A rally in France in November reportedly included around 13,500 protesters who carried placards denouncing attacks on Islam. Another demonstration was staged in the southern city of Marseille bringing together hundreds of protesters carrying placards that read “Islamophobia kills” and “we are all children of the Republic”.
“We came to sound the alarm, to say there is a level of hate you don’t go beyond,” one marcher, Larbi, a 35-year-old businessman, told the French news agency AFP. “There is a scandalous propaganda being waged against Muslims,” another female protester told AFP, adding that “jihadist terrorism was deliberately equated with Islam.”
The attempted murders and attack on the Bayonne Mosque were definitely not the first in France, however. According to a report by AFP, “there have been intermittent attacks on mosques in France since 2007.”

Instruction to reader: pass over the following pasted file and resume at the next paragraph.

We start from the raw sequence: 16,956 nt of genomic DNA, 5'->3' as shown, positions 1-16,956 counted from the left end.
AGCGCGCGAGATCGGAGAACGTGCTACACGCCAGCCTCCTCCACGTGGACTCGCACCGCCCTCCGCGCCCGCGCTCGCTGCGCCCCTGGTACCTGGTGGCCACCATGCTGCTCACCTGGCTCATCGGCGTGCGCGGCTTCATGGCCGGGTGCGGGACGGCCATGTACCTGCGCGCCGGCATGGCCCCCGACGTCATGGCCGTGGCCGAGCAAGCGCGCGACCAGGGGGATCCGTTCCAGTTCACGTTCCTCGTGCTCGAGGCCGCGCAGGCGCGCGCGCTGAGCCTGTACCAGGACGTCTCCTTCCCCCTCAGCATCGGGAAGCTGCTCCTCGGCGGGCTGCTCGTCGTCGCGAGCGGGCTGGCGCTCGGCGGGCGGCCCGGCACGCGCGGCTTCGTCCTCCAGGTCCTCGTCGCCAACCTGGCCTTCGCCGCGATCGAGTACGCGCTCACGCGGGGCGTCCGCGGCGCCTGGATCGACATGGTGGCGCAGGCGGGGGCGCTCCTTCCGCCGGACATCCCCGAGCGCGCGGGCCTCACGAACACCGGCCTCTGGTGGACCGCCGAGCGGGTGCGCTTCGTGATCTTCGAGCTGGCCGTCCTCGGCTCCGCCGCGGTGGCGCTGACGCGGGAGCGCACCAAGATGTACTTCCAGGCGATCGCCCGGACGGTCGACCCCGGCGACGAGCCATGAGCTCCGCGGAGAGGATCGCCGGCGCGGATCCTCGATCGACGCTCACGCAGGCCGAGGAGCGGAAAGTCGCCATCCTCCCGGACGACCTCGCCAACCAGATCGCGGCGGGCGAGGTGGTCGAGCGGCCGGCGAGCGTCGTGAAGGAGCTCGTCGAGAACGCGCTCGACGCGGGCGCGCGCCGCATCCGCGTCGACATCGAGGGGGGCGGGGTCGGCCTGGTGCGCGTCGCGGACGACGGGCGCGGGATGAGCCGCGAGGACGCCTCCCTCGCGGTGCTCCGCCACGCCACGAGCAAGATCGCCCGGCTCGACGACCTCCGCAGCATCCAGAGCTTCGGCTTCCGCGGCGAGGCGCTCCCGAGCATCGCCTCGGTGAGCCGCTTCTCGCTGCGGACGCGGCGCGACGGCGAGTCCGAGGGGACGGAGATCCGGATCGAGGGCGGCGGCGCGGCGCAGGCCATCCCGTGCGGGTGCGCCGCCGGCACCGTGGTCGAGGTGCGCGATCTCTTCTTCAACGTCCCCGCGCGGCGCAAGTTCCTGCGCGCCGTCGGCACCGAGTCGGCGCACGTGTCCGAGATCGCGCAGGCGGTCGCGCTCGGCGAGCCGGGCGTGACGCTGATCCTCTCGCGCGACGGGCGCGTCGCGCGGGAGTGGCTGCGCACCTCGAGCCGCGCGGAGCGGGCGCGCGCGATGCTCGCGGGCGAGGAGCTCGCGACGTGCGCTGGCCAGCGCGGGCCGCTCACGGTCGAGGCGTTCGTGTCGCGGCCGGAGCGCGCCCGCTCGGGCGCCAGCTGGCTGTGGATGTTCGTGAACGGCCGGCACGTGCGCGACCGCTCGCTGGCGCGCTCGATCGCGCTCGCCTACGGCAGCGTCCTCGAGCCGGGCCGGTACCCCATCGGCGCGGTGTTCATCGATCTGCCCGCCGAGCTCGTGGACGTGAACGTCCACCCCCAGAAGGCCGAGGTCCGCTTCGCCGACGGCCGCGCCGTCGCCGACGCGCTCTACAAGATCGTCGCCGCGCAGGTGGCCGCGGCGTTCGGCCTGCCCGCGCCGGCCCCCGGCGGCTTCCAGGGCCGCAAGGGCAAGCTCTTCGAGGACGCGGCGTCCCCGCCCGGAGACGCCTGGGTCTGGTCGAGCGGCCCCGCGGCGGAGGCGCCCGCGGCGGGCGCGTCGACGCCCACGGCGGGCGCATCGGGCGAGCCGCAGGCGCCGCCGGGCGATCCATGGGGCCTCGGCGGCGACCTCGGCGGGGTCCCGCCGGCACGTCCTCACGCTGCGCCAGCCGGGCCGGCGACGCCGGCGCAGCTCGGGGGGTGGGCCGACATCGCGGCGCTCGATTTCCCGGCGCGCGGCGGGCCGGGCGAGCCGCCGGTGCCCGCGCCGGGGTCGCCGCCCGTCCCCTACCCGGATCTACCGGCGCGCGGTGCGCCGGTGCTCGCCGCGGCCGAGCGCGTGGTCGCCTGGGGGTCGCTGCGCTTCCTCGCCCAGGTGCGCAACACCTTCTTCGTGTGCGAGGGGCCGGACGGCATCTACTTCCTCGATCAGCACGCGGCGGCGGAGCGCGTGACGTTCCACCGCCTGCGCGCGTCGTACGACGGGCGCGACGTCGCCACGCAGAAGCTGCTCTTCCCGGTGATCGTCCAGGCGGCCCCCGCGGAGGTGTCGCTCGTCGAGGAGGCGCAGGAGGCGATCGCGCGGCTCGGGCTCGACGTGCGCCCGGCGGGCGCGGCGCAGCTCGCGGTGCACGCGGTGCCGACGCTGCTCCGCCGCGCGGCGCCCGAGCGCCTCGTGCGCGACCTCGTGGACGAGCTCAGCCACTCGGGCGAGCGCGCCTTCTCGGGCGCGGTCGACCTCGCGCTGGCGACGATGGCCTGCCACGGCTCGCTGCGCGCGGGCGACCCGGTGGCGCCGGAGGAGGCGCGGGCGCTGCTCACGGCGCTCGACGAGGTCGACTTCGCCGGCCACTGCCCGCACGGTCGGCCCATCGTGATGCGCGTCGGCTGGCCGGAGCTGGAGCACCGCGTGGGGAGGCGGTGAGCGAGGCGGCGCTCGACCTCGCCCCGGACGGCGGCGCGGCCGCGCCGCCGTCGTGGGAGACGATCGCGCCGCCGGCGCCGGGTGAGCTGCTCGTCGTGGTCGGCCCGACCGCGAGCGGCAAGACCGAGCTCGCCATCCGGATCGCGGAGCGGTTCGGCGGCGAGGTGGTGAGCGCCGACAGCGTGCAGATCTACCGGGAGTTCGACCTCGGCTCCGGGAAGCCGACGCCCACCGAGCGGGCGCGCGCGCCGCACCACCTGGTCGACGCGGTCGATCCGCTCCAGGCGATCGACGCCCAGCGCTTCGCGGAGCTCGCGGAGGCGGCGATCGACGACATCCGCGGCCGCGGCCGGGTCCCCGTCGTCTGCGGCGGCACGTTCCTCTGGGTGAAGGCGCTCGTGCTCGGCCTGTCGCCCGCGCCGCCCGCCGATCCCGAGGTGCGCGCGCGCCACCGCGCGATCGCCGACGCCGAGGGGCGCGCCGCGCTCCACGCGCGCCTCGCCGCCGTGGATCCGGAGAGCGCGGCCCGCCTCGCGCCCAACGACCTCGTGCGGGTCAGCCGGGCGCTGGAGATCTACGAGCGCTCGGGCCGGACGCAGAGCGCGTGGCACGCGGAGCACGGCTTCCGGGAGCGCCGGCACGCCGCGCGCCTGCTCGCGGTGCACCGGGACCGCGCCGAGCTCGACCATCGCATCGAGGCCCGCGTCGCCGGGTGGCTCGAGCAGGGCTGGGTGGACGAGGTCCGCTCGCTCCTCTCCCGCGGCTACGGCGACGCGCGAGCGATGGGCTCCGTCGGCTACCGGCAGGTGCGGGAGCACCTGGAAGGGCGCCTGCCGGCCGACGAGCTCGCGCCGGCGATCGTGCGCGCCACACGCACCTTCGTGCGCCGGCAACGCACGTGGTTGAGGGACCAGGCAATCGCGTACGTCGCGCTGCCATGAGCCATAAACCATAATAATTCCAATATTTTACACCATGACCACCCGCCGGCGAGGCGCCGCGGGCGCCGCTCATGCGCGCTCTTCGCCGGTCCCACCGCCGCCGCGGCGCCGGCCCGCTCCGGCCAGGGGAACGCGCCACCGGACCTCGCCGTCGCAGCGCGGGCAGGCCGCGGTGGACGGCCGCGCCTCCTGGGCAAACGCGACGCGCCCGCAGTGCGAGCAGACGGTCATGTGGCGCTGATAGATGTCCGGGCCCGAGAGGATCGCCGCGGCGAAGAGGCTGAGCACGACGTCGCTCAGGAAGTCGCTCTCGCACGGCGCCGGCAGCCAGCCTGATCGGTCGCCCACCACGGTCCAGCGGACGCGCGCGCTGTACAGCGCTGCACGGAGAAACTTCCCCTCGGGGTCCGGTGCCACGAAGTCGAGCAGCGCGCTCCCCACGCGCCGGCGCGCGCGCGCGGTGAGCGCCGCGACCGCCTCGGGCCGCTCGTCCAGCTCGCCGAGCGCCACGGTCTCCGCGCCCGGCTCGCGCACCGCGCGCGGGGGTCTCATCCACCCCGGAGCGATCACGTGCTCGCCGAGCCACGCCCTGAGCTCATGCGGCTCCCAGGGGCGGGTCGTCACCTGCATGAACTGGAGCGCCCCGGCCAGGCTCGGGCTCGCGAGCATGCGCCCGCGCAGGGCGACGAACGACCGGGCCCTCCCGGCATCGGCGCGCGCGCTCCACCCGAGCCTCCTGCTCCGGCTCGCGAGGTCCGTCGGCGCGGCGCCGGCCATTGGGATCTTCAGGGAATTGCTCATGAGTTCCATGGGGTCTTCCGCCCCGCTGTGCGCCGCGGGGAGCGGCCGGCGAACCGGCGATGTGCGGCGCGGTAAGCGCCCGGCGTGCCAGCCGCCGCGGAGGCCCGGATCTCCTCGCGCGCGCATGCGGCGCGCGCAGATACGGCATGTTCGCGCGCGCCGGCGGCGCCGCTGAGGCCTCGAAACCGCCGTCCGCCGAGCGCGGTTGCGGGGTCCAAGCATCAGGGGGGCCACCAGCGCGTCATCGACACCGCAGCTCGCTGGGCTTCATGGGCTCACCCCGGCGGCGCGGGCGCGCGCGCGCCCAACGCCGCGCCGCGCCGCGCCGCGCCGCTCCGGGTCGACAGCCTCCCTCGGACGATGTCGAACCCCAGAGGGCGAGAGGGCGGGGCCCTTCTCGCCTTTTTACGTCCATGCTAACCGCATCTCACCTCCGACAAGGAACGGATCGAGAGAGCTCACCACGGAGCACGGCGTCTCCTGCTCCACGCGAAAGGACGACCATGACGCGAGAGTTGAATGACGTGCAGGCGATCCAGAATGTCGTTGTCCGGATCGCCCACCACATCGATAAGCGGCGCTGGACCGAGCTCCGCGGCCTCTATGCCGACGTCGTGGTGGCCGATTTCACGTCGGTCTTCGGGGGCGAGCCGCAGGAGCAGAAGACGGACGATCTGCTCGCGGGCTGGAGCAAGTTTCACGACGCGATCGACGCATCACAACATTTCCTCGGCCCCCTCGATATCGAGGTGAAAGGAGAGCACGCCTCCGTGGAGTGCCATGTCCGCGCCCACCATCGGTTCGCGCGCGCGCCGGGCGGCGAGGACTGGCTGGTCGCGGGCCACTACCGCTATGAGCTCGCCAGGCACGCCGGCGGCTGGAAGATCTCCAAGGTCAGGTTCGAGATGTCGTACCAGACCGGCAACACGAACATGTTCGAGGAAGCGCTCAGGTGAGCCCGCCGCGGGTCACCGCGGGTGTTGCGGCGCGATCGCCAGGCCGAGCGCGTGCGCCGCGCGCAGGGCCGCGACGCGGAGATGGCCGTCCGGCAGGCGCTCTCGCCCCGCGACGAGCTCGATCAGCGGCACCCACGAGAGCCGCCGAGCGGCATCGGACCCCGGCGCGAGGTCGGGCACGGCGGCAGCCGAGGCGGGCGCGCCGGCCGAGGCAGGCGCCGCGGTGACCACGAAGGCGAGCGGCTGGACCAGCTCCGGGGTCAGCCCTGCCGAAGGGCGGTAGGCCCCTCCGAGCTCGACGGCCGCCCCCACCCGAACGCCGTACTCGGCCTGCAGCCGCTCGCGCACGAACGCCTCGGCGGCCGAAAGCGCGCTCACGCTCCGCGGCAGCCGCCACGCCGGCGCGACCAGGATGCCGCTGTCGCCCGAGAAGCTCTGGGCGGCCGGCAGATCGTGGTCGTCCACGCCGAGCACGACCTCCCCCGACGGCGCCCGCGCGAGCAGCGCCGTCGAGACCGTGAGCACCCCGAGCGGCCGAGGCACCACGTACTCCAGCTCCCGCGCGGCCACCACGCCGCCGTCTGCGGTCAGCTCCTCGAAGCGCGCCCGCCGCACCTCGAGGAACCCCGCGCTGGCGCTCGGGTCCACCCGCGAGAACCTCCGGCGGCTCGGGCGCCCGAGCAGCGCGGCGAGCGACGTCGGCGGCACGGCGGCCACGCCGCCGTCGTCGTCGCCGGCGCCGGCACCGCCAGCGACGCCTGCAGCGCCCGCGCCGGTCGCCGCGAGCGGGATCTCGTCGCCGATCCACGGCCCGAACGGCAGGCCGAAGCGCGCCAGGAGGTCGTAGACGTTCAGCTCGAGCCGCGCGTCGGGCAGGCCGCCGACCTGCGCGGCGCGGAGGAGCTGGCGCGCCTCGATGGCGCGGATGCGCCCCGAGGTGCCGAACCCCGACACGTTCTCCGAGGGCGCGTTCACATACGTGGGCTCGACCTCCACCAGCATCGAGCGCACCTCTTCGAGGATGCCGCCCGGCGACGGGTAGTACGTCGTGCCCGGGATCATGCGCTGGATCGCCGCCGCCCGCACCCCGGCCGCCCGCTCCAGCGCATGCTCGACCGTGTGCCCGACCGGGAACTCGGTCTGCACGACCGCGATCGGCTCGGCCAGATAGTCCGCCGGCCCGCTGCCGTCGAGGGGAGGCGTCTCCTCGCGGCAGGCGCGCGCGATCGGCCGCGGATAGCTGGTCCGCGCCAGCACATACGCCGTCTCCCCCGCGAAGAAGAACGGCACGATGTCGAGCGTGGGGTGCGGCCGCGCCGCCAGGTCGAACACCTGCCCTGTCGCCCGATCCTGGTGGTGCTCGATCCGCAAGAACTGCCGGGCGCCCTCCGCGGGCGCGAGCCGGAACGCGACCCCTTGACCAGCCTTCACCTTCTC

This year has also seen a number of such attacks, but not all were designated as terrorist attacks, according to AFP. Last June, an imam was targeted in a gunman’s shooting at a mosque in the northwestern city of Brest, but “police ruled out a terror motive,” according to AFP.
“In March, workers building a mosque in the small southwestern town of Bergerac found a pig’s head and animal blood at the entrance to the site, two weeks after a gunman killed 50 Muslims in Christchurch, New Zealand, in a shooting spree at two mosques,” wrote an AFP report, adding that “mosques were also targeted after the killing of 12 people at the Charlie Hebdo satirical magazine in 2015 by Islamist radicals.”
“Dozens of mosques were attacked by arsonists, others with firebombs, grenades or gunfire,” the AFP report noted.